Months before the November’s election, CCE selected Josh Crockett, a senior political science major, and Nakiya Simpson, junior elementary education major, as election fellows. They were responsible for connecting with students to provide helpful information and raise enthusiasm for participation. They flooded group chats, presented in Zoom classes, made sure students were pointed toward the right resources, and recruited plenty of other civically engaged students to help spread the word.
“I think students are more aware of how things happening in the world are really impacting their life and their campus,” said Crockett. He led the Student Government Association voter registration turnouts and gathered Census data. “So, I think we’re really trying to tap into that and to get students fired up about those issues that they’re passionate about.”
Simpson knows the policies shaped now will affect the young people she will be teaching someday. She felt like it was her job to encourage people to vote—no matter whom they supported—to have their views represented. She also believed an early investment in the process will lead to more involvement later in life.
“As a future teacher, my goal is always to leave my students knowing that they have a voice,” Simpson said. “Because when a person has a voice, it motivates them 10 times harder to do what they want to do and what they should do.”
Students went to the polls for many reasons.
Illinois State’s student body president, Lauren Harris, knows the historical significance of voter suppression in the Black community and just how much work of others it took for people who looked like her to vote.
“I know that many people before me—Black Americans specifically—fought for me to have this right to vote, so it would be a disservice to not be using this right,” said Harris, a senior political science major.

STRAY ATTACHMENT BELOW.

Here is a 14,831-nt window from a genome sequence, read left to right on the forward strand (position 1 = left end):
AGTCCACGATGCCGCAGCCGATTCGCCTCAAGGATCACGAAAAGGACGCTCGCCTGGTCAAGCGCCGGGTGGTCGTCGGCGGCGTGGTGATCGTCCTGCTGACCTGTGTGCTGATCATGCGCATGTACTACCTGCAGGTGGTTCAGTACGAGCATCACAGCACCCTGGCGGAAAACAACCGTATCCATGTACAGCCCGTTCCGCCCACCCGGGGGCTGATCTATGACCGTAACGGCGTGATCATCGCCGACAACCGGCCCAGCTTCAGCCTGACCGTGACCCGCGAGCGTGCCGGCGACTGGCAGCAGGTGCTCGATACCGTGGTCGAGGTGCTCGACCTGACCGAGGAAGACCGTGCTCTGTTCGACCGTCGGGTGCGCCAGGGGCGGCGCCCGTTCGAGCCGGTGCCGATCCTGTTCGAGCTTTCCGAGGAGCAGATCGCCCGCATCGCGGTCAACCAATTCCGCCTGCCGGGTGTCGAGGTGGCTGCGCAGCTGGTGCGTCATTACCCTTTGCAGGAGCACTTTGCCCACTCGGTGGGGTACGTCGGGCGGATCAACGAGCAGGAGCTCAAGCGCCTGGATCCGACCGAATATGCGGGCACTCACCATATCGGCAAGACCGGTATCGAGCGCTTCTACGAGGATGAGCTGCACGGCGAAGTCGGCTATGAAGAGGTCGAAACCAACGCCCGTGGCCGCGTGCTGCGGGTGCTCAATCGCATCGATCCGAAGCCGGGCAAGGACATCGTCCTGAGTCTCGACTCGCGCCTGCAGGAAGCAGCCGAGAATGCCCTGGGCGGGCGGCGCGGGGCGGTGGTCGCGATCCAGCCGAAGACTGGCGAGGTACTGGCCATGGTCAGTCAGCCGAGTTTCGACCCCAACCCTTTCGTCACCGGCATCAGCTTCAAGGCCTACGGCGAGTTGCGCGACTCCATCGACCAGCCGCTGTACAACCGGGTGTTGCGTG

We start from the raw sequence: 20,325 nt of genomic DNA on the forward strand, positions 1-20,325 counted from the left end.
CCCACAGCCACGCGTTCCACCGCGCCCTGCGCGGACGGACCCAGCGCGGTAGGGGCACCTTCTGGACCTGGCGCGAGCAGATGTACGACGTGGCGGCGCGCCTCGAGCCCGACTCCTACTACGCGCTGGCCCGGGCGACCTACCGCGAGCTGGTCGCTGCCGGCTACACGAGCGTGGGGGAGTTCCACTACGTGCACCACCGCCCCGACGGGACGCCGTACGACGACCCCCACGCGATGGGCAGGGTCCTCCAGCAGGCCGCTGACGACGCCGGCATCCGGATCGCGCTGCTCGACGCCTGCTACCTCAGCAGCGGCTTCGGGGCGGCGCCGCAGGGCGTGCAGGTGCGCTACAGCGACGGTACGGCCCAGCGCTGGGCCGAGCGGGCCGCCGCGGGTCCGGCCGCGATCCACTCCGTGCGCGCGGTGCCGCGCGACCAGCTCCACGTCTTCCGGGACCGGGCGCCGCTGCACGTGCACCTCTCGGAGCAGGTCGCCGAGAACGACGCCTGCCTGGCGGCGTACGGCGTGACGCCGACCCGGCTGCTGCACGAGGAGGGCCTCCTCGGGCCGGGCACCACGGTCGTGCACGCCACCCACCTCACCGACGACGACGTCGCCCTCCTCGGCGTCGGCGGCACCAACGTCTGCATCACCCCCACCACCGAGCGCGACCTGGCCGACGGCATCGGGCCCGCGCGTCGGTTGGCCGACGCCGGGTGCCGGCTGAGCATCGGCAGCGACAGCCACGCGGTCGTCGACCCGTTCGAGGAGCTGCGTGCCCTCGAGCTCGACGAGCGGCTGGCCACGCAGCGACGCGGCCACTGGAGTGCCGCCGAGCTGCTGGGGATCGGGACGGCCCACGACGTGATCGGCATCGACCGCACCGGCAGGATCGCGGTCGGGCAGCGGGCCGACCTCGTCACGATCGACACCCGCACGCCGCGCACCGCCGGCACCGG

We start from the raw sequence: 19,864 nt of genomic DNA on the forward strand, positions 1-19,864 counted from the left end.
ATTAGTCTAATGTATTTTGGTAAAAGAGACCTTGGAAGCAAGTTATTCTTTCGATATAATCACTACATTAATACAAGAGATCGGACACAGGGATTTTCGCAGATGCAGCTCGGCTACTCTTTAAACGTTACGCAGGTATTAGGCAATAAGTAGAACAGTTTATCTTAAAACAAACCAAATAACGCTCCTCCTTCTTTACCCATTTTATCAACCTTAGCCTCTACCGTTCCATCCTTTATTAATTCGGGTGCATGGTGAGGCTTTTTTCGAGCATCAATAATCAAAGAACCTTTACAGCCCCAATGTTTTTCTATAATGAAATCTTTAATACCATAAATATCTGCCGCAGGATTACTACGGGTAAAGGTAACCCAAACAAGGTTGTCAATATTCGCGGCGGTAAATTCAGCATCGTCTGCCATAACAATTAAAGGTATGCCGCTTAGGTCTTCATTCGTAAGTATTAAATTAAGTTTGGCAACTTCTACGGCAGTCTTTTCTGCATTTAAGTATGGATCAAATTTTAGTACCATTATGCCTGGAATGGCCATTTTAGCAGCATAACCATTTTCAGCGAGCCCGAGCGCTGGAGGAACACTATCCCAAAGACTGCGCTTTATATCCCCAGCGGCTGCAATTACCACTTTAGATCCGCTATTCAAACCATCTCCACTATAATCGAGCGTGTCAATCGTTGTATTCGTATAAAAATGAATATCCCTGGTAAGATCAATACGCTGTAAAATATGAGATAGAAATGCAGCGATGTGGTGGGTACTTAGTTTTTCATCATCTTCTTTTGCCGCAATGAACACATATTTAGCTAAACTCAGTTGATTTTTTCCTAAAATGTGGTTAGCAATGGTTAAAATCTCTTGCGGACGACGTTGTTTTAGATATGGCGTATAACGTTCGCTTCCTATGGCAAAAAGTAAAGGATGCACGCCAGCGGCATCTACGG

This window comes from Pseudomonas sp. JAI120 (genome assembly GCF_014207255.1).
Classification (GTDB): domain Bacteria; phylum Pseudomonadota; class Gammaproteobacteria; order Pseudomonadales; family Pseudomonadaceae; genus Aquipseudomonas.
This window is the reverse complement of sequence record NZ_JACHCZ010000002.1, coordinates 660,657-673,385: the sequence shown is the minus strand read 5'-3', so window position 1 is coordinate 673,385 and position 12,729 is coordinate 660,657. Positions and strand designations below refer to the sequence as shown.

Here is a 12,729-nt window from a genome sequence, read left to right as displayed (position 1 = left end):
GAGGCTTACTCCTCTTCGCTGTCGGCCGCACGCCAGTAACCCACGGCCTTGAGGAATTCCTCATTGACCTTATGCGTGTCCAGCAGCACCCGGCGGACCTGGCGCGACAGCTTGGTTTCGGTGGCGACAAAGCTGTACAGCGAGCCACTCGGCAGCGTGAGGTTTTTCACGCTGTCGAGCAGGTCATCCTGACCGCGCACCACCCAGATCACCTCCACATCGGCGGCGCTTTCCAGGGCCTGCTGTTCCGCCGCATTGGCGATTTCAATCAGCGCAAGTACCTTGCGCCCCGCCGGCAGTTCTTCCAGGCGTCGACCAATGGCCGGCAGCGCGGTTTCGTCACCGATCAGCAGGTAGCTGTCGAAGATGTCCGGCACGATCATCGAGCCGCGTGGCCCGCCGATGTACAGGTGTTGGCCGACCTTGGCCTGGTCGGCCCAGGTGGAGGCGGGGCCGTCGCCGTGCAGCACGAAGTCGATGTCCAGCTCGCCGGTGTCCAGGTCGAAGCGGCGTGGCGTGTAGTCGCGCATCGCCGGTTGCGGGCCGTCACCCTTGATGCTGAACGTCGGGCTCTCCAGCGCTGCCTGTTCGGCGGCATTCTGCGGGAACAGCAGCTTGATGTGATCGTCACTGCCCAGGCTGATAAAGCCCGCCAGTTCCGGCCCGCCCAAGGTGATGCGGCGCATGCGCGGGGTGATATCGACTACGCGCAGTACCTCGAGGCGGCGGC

As it turned out, cities in swing states with a high Black population—Atlanta, Detroit, Milwaukee, and Philadelphia—had a significant effect on the outcome of the presidential race won by Democratic candidate Joe Biden over incumbent Donald Trump.
While some students’ current views were shaped by their previous experiences, others might have needed a little more guidance in finding nonpartisan resources so they could easily identify and side with issues that were meaningful to them.
The Redbird Voter Guide, which was launched before the 2020 election season on CCE’s website, included an educational tool kit. Voters could read about candidates of every race from presidential to county board. It offered a nonpartisan political ideology quiz.
The Redbird Voter Guide broke down the routes to voter registration, mail-in voting, early voting, in-person voting, and how to sift through information. That information helped provide people with all of the different voting options, which were especially important during a pandemic. In the three McLean County precincts containing most of the Illinois State student population, 823 voted early, while 252 voted by mail. In the 2018 midterms, only 520 students voted early or by mail combined.